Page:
Q: I have always been encouraged to vote by past employers. I recently accepted a new job in early September. I left work about 45 minutes early to vote in the September primaries in my hometown polling location. Since I moved over the summer, it was the first time I voted at this location so I was unsure of exactly how to get there. When I arrived at work the next day, I was “spoken” to about leaving early the day before. Shouldn’t citizens be allowed a little slack to vote? Is there any law that covers this? I have never had this problem in the past. My manager is not very aware of US laws.
A: Wow. I am sorry that this happened to you. All voters should be permitted to vote in both primaries and regular elections.
If you just accepted your new role and began work in September, you are probably still learning about the company culture, expectations and even your manager’s work style. You don’t provide this information but I am hoping that you notified your manager before you left early and didn’t simple “close up shop” and leave for the day.
In fact, you are correct in your assumption that employees should be permitted to take time off from work to vote. Under Massachusetts law, an employer must give an employee up to two hours off to vote in an election – either a primary or general election. The employer does not have to pay the employee for any time taken off for the purpose of voting.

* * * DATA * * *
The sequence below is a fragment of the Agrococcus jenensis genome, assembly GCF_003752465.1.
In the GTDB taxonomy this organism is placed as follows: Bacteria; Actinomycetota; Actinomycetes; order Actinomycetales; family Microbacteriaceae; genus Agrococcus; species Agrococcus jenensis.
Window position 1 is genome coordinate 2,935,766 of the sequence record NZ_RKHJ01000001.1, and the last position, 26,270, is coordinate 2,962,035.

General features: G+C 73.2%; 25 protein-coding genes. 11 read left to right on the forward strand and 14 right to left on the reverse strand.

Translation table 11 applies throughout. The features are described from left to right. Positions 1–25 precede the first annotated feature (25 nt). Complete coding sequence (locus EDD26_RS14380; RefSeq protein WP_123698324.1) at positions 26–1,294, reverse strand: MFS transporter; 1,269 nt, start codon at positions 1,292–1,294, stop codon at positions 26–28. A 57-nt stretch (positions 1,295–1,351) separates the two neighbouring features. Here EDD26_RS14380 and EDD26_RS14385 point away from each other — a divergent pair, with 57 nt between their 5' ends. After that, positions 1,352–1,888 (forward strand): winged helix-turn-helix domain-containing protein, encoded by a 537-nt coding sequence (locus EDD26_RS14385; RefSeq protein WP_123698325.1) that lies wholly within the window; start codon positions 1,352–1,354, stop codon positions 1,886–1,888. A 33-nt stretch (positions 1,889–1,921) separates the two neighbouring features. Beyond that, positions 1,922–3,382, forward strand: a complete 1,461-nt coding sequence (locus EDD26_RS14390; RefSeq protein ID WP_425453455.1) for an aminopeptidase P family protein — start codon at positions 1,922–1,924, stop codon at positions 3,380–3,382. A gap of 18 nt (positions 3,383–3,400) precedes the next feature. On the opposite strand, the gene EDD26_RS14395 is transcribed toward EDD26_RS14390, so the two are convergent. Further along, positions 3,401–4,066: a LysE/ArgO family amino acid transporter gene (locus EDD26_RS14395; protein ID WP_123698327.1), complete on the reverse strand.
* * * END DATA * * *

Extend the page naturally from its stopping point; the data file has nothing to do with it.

Although not explicitly required within the Massachusetts law, I think one way of demonstrating a high level of professionalism would be to make this request in advance of the primary date. Perhaps in an email or person-to-person exchange may have been the best way to request this time off from your manager. One approach: “Tom, I want to vote on Tuesday. Would you prefer that I vote in the morning and arrive a few minutes past 9am, or would you prefer that I leave a bit early to vote on my way home?”
Most managers would understand the need to allow some extra time for traveling to a new polling location or a perhaps a particularly long commute to a polling location. Supervisors and managers still have to oversee the operational functioning of their departments and/or areas of responsibility on election days. Your manager may have had to balance several requests of this nature. However, the law is clear — all voters should be allowed time off to vote.